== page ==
A fourth visit was mixed. The classic cocktail tactic worked again, but a request for a single serving of something resembling one of their "bottled cocktails" resulted in a strange, muddy, bipolar drink, one that would be happy and engaging one minute, then suffer a moodswing and lash-out with acrid spice and contradictory arguments the next.

So it was with some trepidation that I returned yet again. But this time I was with the above-mentioned Katie Loeb, and we vowed to only sit at the bar. She's friendly with both Nick (the bar manager) and Christian (bartender) and they of course know that she's a good audience for their mixological skills. That said, observing the experiences of the customers sitting on either side of us, I'm not sure we got much special treatment, everyone at the bar that night was getting a great deal of personal attention, resulting in drinks customized to their particular taste, along with exhaustive explanations of both recipes and individual ingredients.

This experience was a delight, unquestionably the equal of any I'd had at the storied bars in NY. All the drinks were amazingly balanced, nuanced and complex, without any of the harsh weirdness I'd experienced on previous visits. In fact the drinks were so good that I'm still having a hard time understanding how both extremes emanate from the same bar. It's common to witness the bartenders doing a quick dip of a straw to double-check the balance of a drink before it goes out, often followed by a small adjustment, so I can't imagine how we had previously gotten drinks that nobody in our group enjoyed.

The easiest explanation is that I simply don't care for the drinks on their menu. I do think that's most of my problem with them, I find most of their signature cocktails to be overly-busy, with too many elements competing for attention. I tend to like bitter flavors, yet I find most of their original drinks to be unpleasantly acrid. Asking Nick to mix up something off-menu elicited the exact opposite result: an assertive, bold drink, that was intriguing rather than off-putting.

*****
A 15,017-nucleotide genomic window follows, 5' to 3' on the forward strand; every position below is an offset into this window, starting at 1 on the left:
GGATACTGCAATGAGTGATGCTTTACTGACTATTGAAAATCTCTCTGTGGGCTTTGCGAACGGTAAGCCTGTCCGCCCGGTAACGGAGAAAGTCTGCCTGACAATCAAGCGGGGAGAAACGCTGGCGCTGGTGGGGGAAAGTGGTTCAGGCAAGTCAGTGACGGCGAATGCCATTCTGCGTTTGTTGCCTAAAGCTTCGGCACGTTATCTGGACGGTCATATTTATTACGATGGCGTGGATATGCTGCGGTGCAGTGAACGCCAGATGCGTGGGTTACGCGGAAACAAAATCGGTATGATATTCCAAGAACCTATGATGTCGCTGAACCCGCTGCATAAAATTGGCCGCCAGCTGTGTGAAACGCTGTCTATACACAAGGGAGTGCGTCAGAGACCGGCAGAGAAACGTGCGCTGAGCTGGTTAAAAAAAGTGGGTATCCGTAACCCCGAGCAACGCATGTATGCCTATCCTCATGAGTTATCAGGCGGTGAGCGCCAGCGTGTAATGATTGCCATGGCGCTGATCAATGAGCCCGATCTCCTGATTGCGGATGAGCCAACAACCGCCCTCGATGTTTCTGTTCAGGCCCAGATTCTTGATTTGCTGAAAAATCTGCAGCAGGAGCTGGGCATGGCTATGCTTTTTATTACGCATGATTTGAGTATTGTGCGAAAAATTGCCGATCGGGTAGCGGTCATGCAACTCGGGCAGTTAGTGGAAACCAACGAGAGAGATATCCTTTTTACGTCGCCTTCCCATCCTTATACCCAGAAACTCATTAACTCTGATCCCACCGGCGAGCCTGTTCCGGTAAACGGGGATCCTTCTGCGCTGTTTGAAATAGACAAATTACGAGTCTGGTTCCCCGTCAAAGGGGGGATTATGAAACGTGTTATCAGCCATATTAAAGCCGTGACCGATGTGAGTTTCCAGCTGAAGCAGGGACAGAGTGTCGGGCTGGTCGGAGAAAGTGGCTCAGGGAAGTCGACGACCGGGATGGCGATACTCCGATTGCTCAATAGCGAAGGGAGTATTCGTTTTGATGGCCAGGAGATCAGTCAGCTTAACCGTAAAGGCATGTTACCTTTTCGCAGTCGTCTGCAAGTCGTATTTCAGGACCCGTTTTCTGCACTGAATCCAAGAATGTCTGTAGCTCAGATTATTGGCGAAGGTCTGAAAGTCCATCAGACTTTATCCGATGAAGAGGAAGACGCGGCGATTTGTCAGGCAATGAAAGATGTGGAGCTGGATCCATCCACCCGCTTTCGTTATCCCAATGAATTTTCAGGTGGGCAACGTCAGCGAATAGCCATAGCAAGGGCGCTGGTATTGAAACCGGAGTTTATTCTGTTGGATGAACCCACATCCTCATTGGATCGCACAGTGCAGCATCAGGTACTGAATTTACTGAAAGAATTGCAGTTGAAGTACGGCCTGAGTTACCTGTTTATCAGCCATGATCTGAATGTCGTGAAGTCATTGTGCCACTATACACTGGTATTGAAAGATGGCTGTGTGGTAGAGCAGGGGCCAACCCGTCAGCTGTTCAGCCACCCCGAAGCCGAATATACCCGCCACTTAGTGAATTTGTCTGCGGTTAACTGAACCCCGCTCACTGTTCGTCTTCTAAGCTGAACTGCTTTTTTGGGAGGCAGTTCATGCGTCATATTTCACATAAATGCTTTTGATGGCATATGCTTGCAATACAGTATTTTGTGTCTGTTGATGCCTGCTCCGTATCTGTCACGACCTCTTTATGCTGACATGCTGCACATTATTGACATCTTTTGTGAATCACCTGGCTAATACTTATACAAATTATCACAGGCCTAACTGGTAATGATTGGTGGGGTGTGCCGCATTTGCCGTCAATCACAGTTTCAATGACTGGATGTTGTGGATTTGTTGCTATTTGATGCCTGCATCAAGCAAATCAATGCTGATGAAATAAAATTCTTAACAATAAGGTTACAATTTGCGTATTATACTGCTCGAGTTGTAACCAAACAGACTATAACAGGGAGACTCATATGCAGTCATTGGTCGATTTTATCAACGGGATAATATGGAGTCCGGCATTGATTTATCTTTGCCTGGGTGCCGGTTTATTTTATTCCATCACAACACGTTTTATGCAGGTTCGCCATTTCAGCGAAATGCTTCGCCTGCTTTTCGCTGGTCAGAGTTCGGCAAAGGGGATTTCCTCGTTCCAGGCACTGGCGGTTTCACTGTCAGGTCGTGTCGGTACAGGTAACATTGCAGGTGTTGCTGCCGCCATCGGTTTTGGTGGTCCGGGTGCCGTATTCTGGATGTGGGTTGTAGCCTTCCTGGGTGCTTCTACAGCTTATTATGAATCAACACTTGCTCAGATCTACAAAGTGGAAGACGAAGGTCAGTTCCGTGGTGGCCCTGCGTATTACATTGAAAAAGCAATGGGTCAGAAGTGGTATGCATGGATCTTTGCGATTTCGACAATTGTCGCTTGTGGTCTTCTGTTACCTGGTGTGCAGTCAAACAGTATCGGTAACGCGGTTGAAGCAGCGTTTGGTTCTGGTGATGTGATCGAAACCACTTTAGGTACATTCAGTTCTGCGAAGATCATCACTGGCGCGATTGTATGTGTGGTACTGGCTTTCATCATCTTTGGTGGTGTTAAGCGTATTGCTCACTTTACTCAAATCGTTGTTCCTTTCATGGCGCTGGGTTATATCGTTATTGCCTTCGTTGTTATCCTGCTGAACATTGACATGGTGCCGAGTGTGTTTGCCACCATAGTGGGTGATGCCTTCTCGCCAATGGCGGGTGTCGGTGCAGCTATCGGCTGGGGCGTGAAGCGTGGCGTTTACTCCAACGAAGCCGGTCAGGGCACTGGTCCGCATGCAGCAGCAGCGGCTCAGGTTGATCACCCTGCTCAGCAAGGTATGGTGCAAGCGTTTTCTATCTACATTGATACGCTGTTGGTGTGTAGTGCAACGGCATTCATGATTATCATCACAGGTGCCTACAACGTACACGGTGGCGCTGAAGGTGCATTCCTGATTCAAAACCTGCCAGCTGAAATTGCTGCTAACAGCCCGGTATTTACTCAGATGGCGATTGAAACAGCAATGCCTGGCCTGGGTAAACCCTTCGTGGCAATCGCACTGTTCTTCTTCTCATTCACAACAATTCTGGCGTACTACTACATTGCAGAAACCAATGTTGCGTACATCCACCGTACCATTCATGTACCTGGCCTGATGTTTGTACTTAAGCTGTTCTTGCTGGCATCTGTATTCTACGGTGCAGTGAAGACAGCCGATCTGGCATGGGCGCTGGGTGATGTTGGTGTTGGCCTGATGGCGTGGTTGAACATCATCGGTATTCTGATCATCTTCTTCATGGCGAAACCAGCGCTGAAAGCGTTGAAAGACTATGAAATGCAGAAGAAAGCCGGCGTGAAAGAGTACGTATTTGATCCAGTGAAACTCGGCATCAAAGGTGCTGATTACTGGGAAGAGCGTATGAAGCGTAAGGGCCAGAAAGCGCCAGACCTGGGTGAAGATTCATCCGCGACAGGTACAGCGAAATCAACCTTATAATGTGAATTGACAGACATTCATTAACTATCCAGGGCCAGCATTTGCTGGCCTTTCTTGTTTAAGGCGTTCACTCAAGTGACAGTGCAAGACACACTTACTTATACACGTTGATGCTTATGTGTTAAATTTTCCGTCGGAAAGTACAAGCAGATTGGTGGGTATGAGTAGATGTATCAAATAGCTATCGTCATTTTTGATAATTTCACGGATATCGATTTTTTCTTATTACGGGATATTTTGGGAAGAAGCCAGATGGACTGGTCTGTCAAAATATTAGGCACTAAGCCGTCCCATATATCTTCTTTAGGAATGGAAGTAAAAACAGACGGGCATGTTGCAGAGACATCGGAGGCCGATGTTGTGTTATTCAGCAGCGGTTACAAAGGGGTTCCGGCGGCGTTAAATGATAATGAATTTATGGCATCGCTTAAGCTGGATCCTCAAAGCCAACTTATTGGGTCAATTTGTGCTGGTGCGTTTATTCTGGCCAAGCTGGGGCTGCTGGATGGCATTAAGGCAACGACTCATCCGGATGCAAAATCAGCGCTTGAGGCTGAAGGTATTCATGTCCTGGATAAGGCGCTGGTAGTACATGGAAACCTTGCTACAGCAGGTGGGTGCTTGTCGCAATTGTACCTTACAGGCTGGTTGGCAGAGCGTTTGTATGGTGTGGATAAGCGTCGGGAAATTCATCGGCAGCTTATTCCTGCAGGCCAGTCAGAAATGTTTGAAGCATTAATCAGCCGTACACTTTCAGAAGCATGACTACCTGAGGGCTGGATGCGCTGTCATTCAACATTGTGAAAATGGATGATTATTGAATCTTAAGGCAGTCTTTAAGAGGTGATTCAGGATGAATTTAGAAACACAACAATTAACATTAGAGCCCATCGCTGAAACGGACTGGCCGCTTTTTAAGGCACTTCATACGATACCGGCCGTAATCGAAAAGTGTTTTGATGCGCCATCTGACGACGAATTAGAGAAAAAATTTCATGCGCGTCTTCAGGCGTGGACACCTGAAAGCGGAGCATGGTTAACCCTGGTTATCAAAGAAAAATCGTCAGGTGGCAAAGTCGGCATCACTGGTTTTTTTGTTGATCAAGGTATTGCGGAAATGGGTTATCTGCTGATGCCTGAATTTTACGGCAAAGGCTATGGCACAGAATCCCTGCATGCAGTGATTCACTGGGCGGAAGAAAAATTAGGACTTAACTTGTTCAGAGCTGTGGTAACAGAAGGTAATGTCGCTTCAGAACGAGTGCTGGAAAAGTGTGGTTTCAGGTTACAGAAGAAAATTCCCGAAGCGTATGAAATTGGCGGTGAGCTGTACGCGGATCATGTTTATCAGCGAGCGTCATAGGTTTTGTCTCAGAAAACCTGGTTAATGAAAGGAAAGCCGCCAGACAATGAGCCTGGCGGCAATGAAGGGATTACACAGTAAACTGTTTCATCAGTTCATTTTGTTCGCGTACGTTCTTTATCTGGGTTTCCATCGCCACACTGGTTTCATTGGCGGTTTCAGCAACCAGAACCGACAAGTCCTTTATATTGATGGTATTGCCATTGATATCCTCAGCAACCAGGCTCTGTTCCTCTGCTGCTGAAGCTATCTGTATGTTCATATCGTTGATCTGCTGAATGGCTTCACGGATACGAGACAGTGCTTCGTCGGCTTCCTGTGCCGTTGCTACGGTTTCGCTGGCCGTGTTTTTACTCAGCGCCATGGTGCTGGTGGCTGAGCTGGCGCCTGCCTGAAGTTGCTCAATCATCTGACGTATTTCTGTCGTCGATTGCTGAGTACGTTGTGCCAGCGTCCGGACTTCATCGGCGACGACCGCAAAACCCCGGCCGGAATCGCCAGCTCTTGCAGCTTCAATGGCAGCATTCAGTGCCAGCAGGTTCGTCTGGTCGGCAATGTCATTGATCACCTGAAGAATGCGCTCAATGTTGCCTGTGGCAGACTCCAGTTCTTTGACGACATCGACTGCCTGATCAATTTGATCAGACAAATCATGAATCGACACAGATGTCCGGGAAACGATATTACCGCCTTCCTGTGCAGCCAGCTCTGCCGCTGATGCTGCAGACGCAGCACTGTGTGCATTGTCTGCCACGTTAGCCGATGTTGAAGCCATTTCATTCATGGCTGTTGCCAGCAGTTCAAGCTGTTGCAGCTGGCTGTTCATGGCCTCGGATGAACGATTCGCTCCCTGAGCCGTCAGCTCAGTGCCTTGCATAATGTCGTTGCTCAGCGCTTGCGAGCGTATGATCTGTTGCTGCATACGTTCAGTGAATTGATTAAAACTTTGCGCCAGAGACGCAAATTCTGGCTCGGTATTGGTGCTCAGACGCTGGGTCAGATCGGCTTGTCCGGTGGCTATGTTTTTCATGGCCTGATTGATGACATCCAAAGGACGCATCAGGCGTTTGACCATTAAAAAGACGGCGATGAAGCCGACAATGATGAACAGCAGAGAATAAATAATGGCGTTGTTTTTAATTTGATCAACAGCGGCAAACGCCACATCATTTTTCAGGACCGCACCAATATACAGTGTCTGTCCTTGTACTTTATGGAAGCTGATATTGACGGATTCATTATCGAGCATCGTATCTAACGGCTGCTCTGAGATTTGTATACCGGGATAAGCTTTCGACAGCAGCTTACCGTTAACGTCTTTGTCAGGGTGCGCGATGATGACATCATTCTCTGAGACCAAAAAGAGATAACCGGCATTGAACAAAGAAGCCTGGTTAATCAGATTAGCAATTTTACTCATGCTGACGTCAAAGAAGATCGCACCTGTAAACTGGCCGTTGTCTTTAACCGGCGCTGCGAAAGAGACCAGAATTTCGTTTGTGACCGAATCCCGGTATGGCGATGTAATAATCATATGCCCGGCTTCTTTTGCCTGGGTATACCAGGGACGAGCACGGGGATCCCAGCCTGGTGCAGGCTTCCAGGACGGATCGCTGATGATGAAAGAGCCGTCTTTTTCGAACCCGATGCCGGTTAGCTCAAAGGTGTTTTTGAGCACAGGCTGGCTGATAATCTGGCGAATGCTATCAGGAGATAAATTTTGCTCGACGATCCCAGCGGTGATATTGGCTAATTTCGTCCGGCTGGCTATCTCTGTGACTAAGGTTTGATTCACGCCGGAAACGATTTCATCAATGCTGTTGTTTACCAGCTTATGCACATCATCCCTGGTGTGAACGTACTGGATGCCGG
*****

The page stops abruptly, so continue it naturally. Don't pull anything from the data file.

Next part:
At this latest visit, I was amused by a bottle of Kaiser Kummel Caraway Liqueur that Nick had shown us, so I asked him what he'd make with that. With no hesitation, he suggested a "Weeper's Joy" which combined that cordial with Vermouth and Absinthe. He apparently tweaked the proportions from the traditional recipe, to good effect, because this drink was perfectly balanced. I'm eager get this again, except that it might be even more amusing to see what other recipes involving caraway liqueur Nick has filed in that encyclopedic memory of his...

A little later, the Réveillon came up in conversation, so I asked for one of those, and this one nearly knocked me off my stool. It's an amazingly complex drink, full of spices and smoke, perfectly evoking a fall day, or as the originators intended, a Christmas celebration. But I'll take one any time, despite the evocation of autumn leaves and pie spice, I could drink this year-round.

This experience just confuses me further about why the menu drinks annoy me. Both of these cocktails are aggressively bitter, herbacious and complicated, yet I found them delightful, seductive and inviting. So why do I find the Tippling Bros. Magical Pain Extractor, The Sage Wisdom, the Two Sheikks "Al Ikseer" so off-putting?

My understanding is that these drinks were created by, or at least with, the Tippling Brothers, well-known itinerant drink consultants. So perhaps I simply don't share their aesthetic preferences, or maybe the bartenders just use a slightly heavy hand with the edgy components of those particular drinks. Whatever the explanation, I don't think I'll bother with the menu any more, I'm convinced that the best tactic at this bar is to avail yourself of the knowledge and skill of the bartenders, and have them make something customized for you.

That's not to say that you can't have a good traditional cocktail here, I've had a few excellent Sazeracs here, and while Kip and George at Southwark remain the masters of that particular cocktail, the Apothecary version was not far behind. Simple drinks, even straight-up liquor, can be a good choice simply because they stock such a deep collection of fine, often hard-to-find bottles. They're a little light on Scotch, but otherwise have an impressive array of liquors from around the world.